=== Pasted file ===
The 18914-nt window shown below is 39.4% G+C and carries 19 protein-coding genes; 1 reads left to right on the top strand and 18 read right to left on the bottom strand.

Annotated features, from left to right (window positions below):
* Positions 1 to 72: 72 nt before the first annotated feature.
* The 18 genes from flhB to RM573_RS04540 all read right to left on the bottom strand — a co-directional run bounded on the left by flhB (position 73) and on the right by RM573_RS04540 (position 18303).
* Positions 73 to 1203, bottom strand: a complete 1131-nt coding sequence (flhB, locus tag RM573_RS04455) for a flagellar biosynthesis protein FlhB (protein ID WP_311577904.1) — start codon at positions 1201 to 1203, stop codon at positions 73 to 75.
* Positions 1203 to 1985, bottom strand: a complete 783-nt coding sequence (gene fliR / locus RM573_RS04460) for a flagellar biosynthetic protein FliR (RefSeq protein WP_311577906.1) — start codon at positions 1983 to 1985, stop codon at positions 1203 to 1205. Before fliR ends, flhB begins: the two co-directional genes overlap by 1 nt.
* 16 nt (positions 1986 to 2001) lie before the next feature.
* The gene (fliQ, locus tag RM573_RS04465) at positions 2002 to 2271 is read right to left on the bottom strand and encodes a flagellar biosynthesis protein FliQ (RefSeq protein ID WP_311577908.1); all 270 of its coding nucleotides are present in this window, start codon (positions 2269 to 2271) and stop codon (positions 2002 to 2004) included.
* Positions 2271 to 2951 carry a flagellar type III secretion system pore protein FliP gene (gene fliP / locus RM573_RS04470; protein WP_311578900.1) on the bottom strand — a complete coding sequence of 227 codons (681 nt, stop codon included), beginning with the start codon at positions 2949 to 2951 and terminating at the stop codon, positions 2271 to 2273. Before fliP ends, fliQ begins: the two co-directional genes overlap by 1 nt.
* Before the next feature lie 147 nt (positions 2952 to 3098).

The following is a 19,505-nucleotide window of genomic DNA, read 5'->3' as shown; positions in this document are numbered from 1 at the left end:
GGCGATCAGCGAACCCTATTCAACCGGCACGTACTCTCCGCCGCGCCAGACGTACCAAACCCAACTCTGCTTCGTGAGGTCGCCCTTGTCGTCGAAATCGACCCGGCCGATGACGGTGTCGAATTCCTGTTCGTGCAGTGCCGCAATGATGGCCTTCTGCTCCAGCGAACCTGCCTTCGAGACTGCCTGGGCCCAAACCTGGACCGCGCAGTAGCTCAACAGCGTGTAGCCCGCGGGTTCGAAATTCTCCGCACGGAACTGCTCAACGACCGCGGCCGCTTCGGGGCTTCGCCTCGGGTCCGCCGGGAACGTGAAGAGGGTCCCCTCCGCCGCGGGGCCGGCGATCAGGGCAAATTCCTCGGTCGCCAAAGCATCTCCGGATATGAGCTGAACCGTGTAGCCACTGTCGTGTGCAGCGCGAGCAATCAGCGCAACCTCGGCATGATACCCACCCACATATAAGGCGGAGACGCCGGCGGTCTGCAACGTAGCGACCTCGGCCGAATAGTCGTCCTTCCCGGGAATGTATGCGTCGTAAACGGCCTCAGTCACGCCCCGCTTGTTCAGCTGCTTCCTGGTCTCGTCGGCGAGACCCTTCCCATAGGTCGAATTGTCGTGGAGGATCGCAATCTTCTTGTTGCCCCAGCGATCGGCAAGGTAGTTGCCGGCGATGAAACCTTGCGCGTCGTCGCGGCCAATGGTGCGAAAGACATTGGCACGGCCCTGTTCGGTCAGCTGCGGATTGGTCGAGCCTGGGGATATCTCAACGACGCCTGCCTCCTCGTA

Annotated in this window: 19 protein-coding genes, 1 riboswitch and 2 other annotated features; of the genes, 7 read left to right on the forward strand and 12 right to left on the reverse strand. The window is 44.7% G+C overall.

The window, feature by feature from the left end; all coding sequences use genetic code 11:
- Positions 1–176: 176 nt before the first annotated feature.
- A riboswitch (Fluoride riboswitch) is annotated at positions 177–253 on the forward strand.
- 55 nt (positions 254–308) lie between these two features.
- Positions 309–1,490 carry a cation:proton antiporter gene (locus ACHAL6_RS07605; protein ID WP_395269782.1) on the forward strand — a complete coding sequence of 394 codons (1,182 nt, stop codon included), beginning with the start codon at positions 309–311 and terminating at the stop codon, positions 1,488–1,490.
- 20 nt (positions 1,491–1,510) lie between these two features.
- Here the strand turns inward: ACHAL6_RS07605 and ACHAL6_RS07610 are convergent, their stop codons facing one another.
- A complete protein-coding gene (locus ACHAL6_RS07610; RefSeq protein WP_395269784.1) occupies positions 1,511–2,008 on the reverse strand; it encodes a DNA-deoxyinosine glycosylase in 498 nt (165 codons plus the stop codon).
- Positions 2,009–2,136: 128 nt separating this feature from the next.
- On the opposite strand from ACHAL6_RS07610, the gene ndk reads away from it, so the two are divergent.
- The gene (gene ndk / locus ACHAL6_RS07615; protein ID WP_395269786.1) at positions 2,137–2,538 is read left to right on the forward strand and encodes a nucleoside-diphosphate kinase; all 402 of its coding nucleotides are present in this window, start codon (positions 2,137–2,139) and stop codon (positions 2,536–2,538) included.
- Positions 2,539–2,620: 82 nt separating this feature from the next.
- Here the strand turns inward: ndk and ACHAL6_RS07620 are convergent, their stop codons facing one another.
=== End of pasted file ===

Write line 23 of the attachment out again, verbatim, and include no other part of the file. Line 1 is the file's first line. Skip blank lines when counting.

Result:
- On the opposite strand from ACHAL6_RS07610, the gene ndk reads away from it, so the two are divergent.